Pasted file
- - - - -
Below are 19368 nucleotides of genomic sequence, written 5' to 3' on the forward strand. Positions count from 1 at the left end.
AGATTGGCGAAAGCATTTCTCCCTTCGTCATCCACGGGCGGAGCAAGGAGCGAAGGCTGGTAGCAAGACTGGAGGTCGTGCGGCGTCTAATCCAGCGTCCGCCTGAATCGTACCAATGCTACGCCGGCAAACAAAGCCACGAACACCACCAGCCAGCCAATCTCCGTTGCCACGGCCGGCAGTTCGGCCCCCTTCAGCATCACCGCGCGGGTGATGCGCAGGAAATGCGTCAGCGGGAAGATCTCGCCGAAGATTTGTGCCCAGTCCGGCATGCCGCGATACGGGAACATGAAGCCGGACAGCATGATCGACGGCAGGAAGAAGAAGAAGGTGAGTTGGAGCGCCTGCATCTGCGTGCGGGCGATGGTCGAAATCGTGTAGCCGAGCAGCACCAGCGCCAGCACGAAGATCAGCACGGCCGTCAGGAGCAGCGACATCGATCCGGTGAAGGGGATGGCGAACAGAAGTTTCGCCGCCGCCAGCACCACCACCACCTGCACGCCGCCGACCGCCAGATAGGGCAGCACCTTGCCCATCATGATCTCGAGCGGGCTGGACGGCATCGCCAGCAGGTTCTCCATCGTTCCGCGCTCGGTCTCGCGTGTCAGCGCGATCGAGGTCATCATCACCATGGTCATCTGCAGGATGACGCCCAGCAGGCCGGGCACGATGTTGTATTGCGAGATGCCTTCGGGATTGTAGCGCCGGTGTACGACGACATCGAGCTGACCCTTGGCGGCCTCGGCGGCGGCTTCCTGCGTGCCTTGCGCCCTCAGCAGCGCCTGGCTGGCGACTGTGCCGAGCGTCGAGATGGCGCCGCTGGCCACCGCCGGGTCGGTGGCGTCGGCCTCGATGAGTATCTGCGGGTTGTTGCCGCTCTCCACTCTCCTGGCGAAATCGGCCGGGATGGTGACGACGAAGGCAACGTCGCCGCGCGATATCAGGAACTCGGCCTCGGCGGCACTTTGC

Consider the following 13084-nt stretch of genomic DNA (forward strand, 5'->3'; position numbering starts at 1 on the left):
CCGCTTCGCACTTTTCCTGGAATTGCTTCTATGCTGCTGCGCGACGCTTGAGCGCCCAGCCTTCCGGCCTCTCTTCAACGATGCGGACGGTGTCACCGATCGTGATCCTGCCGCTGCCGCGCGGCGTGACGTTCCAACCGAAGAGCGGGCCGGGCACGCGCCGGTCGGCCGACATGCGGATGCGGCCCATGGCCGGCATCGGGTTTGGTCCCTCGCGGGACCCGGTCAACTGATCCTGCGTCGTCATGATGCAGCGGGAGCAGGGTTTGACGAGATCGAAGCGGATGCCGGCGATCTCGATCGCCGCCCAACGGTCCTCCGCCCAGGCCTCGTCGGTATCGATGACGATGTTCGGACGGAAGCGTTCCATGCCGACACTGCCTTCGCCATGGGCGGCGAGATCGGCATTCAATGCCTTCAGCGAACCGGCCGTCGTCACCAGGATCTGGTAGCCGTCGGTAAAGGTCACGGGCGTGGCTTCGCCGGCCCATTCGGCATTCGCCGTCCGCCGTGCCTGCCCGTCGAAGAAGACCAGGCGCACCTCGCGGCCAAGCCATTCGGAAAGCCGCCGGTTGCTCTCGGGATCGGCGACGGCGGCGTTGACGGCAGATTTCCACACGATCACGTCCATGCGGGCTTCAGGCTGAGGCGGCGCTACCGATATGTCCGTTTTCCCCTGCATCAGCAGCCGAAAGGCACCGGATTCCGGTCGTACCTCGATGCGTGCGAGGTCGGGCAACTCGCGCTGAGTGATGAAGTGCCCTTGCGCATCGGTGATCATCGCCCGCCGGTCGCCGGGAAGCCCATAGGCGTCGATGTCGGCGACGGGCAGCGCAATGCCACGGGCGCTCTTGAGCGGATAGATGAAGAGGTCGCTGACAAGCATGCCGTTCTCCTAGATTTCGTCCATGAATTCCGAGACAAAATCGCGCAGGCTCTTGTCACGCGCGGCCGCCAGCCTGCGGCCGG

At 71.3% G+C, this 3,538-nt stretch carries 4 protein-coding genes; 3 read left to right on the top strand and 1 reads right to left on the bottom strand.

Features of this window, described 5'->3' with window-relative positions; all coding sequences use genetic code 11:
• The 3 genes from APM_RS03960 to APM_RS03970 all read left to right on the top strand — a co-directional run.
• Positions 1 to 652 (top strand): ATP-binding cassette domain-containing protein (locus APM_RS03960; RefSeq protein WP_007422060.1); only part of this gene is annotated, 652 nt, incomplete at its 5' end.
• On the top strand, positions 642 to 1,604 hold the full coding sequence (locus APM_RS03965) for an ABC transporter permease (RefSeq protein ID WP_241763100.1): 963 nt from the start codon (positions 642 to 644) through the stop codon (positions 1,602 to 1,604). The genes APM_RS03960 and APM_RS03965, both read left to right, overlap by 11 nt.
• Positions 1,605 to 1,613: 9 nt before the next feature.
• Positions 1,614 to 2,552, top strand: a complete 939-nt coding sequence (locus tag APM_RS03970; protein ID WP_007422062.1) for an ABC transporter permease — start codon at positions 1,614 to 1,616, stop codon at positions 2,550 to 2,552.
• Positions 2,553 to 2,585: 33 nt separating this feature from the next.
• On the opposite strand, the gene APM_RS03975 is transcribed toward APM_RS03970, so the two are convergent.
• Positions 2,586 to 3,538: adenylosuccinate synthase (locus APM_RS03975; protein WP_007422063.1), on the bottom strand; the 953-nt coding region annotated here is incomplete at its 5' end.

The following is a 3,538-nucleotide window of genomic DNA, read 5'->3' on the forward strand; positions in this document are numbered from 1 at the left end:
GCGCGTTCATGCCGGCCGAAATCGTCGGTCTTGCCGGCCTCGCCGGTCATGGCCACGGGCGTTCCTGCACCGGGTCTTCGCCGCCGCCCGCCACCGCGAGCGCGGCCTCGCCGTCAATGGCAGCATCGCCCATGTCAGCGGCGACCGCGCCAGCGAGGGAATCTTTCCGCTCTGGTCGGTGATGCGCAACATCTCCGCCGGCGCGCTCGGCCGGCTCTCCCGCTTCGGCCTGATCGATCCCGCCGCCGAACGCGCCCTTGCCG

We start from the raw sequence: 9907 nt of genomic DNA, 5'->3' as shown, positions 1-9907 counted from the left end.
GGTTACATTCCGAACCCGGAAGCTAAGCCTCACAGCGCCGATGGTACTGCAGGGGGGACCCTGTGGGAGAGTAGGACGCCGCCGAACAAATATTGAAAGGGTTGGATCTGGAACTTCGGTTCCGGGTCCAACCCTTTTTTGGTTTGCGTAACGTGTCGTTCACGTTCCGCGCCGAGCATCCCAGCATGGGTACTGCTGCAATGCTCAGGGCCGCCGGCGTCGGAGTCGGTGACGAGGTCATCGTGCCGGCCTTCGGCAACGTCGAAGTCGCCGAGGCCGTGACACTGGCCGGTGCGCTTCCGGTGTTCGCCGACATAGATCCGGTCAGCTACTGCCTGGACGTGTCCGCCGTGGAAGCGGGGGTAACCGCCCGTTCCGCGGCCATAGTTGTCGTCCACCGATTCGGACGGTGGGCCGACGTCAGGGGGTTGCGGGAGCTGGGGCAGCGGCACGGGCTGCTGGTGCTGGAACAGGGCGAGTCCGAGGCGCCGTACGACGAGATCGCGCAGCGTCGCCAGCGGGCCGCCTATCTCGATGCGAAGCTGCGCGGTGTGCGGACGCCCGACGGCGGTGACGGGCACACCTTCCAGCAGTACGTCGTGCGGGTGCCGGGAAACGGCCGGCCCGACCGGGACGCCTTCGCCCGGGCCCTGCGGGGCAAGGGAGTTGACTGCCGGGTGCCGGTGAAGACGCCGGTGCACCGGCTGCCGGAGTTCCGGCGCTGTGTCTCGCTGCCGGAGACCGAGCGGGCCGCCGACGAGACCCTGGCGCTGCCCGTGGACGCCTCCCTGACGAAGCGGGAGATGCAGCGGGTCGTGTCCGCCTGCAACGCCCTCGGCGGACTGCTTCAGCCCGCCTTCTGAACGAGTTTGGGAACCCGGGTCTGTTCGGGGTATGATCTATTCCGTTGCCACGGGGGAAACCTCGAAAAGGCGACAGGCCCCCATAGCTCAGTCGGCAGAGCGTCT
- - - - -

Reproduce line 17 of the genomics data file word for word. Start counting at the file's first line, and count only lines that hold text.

We start from the raw sequence: 9907 nt of genomic DNA, 5'->3' as shown, positions 1-9907 counted from the left end.